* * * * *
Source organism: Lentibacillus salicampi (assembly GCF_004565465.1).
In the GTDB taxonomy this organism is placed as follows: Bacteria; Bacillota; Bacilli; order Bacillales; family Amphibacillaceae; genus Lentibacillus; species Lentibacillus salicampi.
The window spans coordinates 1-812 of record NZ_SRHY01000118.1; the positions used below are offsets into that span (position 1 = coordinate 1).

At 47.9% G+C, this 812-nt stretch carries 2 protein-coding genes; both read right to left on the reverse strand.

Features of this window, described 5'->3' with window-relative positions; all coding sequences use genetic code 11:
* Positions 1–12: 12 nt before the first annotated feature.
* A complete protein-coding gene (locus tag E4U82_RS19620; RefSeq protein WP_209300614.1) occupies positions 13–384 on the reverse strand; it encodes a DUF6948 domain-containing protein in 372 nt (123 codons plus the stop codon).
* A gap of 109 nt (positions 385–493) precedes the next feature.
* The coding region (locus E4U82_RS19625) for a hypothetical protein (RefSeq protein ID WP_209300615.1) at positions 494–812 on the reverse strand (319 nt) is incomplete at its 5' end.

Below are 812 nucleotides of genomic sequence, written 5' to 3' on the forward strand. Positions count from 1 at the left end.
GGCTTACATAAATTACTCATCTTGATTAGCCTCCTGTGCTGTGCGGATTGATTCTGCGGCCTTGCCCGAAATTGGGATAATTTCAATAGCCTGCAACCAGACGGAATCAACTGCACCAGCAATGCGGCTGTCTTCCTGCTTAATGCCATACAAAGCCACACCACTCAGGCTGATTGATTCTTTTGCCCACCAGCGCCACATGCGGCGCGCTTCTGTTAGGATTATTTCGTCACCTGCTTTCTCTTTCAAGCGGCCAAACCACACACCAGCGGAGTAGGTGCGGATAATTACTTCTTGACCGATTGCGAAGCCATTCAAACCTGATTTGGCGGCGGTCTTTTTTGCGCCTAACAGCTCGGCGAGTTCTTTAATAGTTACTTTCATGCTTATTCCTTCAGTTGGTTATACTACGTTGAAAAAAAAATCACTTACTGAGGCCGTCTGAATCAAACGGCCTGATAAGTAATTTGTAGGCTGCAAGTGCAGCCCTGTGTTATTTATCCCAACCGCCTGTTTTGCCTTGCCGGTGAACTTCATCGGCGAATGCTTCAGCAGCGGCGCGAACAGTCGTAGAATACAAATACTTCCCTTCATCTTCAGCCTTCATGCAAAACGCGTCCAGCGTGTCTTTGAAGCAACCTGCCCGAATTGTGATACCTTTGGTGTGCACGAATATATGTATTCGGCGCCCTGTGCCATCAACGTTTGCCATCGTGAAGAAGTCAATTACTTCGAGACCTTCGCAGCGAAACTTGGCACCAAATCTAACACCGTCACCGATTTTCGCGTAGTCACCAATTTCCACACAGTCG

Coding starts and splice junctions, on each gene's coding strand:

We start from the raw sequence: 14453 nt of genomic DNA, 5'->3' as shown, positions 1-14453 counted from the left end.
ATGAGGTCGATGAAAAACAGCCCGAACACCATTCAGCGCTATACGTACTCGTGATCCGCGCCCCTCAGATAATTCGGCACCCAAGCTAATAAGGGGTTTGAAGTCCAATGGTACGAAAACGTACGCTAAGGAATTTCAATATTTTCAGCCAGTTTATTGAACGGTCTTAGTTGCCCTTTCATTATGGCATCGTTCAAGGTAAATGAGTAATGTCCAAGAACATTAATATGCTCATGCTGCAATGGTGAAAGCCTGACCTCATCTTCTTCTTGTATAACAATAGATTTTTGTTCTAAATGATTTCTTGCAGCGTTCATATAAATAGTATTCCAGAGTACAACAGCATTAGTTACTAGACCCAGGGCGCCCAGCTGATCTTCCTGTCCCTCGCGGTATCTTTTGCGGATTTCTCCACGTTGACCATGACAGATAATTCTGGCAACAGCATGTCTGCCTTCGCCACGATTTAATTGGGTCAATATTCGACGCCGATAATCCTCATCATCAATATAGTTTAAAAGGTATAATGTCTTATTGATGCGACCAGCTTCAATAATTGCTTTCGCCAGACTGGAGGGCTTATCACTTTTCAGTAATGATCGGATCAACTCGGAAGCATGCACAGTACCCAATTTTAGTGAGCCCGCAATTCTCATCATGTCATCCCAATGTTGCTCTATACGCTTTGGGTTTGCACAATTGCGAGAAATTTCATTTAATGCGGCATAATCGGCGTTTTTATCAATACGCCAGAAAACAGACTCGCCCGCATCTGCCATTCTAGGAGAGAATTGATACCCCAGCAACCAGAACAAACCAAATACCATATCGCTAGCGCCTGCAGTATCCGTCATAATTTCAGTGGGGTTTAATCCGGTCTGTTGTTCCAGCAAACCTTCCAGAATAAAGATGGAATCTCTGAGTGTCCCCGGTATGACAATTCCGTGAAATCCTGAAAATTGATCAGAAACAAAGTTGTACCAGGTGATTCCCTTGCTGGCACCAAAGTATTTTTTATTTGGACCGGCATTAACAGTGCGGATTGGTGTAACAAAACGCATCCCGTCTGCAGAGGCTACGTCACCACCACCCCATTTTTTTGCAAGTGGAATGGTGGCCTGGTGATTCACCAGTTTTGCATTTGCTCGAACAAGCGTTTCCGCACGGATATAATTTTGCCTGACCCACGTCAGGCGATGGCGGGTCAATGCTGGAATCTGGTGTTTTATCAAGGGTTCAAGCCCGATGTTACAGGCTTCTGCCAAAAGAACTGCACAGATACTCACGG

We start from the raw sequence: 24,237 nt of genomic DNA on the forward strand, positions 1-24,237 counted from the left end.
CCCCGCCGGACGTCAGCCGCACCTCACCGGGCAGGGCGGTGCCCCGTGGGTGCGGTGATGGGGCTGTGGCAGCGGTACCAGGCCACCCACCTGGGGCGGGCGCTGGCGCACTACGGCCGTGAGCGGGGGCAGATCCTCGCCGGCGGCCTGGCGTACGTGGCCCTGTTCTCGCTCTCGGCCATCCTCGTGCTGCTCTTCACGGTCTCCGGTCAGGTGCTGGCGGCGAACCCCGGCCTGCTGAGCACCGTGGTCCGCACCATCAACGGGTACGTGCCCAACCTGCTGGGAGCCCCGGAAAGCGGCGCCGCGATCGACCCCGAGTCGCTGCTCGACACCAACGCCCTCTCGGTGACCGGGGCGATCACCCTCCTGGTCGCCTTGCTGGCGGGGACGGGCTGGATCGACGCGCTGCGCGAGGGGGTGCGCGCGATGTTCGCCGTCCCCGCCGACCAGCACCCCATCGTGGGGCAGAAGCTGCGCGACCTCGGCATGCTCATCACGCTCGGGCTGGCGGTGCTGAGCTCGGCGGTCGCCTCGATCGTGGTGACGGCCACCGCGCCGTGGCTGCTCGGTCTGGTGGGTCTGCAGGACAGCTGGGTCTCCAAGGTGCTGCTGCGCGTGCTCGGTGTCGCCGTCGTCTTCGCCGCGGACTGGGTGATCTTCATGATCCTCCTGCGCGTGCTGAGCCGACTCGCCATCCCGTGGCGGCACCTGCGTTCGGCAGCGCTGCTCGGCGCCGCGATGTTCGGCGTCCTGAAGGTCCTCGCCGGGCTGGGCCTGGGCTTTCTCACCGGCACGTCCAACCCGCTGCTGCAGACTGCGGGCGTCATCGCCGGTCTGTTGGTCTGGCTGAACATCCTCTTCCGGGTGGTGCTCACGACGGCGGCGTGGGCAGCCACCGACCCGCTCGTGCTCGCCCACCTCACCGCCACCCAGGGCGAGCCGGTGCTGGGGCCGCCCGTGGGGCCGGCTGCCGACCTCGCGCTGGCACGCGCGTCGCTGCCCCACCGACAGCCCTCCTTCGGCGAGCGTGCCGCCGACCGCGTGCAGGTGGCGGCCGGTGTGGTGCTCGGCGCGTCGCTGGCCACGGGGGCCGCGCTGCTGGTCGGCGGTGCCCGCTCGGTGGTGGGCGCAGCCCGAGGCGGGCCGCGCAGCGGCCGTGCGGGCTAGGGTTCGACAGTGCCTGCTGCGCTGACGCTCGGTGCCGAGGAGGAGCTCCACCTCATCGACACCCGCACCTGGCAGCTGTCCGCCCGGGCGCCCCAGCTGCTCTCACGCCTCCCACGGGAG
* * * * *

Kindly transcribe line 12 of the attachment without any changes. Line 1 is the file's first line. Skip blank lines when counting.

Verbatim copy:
Coding starts and splice junctions, on each gene's coding strand: